Understanding Social Media Growth Statistics

Understanding Social Media Growth Statistics

Recently, there have been a number of stories written concerning Facebook’s dwindling user numbers. In spite of a record-breaking 7.8 million new users being added in May, Facebook saw a significant drop in membership in June, with only roughly 320,000 new members joining the platform. Is this a sign that Facebook’s popularity is waning? The answer to the Mac and Cheese question is a deliberate “No.” The “Participation Plateau” is a better term to characterize the number of people who use the service. It is inevitable that the plateau effect will emerge over time as consumers’ interests and lifestyles change. Users in their 40s, 50s, and 60s frequently express frustration that they simply do not have enough time to spend on Facebook, which can be explained by the plateau.

It’s critical to understand the makeup of Facebook’s user base in order to understand why the site has reached a plateau. Users in their twenties and thirties were the first to sign up for the social networking site. According to internal Facebook statistics, this category continues to account for approximately 50% of all Facebook users. When you look at usage among those between the ages of 18 and 44, you will see that this larger cohort accounts for approximately 75% of all users.

A study by PEW Internet on the use of social media growth by Generation Y came to the conclusion that by 2020, Generation Y will have “grown out” of much of what they were doing on social networks. So in 10 years, they’ll have gone from being young adults to middle-aged adults. At that point, the pressures of family and work will have gotten a lot more intense in their lives. People who have more things to do in their lives have less time for social media, which is obvious from simple logic.

The use of social media, notably Facebook, is classified into two categories: reading and posting. Users under the age of 25 are more likely than other age groups to read their news feeds, submit their status updates, and comment on their friends’ status updates. They have the time to browse and explore, as well as share events and news with their friends and followers on social media. Users’ interests vary as they grow older and have more demanding lives as a result of the substitution of full-time work and family responsibilities for schooling. This also explains why the number of retired users is rapidly expanding—freed from the demands of their previous jobs, they have more time available for social media interests.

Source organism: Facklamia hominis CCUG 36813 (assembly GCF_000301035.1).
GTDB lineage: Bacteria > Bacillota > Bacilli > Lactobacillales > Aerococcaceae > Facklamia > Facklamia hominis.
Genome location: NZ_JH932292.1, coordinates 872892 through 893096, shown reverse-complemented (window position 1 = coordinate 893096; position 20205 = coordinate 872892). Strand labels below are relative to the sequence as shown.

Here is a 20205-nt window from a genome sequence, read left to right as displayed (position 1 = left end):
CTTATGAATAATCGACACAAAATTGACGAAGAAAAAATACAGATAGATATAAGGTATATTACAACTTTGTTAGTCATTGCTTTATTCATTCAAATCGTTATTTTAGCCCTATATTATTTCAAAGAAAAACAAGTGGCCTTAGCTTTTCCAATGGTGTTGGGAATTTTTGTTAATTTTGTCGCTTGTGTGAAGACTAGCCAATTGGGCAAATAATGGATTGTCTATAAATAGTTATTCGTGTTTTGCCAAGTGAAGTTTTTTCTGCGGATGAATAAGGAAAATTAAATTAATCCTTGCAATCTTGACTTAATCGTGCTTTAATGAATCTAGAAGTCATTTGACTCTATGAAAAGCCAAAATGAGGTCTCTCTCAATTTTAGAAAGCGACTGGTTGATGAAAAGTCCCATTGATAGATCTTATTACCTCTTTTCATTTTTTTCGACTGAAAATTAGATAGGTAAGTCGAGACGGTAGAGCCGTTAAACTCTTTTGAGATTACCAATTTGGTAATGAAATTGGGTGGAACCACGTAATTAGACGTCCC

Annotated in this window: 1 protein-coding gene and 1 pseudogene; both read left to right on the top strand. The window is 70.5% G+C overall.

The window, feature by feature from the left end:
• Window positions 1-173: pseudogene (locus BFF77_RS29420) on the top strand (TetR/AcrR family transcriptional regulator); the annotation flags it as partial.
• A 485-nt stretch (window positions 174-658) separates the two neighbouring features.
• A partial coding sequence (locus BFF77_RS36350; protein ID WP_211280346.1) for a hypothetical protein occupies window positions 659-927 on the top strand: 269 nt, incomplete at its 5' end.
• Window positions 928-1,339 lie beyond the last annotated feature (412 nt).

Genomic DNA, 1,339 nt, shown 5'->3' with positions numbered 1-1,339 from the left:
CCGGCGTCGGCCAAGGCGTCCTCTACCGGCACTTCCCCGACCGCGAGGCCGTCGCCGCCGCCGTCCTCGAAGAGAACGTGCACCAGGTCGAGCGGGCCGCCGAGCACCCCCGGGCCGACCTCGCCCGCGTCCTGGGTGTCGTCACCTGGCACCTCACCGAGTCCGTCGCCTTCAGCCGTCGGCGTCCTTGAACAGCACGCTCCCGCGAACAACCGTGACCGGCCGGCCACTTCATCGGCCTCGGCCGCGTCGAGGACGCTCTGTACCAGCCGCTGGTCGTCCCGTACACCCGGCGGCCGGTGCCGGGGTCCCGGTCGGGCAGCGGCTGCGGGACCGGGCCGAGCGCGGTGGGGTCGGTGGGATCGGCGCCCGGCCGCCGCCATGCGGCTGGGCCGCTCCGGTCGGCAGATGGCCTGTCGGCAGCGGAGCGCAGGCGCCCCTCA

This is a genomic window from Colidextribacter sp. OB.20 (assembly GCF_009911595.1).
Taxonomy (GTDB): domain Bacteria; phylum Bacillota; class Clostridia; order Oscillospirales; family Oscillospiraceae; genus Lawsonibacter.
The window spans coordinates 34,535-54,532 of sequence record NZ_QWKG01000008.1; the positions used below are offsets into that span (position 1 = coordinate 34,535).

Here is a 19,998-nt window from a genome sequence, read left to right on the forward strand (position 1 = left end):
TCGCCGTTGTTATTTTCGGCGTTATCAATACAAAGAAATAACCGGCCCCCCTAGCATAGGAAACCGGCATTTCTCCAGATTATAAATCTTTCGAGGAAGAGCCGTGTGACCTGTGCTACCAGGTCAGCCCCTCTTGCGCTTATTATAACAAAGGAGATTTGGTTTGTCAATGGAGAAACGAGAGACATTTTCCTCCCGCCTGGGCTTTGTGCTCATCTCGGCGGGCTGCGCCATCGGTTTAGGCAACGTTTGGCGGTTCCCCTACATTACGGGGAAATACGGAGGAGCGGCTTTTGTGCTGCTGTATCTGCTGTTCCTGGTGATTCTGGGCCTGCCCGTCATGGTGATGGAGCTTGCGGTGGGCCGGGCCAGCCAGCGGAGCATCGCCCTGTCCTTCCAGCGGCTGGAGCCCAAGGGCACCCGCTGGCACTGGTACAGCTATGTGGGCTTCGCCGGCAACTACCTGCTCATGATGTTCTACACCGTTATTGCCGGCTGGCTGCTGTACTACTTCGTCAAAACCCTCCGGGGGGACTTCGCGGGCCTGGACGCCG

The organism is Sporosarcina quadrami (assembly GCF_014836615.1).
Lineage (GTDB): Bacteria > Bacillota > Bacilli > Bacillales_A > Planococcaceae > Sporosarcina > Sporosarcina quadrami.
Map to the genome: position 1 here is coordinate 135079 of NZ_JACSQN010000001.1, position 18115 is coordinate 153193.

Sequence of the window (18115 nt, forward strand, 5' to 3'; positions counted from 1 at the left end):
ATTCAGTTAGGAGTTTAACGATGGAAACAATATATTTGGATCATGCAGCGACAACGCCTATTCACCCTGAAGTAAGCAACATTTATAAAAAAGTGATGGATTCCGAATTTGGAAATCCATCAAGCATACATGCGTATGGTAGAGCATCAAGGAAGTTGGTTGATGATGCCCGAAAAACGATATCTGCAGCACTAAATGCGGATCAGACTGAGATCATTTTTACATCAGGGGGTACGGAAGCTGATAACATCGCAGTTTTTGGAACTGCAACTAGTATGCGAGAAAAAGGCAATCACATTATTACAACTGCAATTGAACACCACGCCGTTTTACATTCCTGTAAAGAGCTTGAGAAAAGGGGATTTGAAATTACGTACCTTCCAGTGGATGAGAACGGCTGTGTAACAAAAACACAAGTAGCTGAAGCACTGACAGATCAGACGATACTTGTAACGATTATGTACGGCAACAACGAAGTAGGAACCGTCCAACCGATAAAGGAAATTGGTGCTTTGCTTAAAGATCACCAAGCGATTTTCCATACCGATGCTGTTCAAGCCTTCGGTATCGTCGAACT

Even though the number of new users increased by 96 percent between May and June of 2010, it is still possible to use Facebook. And Facebook, like other social media platforms, isn’t going away anytime soon. It is possible that Facebook has reached a saturation point in terms of the number of interested people who have computer access and that this type of plateau is a regular part of any business cycle. Despite the fact that the number of people who use Facebook may change, new people keep signing up.

Consequently, if you’ve been on the fence about whether or not you should participate in social media, don’t let the recent decline in participation scare you away from taking advantage of this highly effective marketing method: it’s still an effective way to stay in touch with customers and prospects, as well as a fun social outlet for your employees!

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About the author: Elva G. Lane

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